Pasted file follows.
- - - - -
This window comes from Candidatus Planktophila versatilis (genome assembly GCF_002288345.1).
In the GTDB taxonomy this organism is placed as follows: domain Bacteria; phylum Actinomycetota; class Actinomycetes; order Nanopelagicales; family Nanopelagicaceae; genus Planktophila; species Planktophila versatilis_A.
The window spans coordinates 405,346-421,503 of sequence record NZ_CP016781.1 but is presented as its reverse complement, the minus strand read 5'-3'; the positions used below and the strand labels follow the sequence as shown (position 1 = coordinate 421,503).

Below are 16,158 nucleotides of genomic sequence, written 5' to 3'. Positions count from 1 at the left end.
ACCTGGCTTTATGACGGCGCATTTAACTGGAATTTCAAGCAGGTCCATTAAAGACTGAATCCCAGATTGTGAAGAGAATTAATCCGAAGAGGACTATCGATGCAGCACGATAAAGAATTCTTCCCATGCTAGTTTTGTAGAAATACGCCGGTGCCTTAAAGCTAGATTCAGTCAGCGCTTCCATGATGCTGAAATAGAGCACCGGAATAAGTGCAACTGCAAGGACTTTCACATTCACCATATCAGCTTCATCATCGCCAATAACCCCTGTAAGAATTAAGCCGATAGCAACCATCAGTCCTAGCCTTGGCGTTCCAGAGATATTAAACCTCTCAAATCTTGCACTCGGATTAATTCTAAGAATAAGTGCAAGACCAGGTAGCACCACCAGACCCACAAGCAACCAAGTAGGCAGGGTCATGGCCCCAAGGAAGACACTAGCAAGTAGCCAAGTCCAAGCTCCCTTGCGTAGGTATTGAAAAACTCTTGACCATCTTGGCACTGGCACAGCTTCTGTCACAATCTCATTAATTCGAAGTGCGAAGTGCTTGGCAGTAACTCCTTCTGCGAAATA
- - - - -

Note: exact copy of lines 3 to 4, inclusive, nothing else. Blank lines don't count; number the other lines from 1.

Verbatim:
The window spans coordinates 405,346-421,503 of sequence record NZ_CP016781.1 but is presented as its reverse complement, the minus strand read 5'-3'; the positions used below and the strand labels follow the sequence as shown (position 1 = coordinate 421,503).

Below are 16,158 nucleotides of genomic sequence, written 5' to 3'. Positions count from 1 at the left end.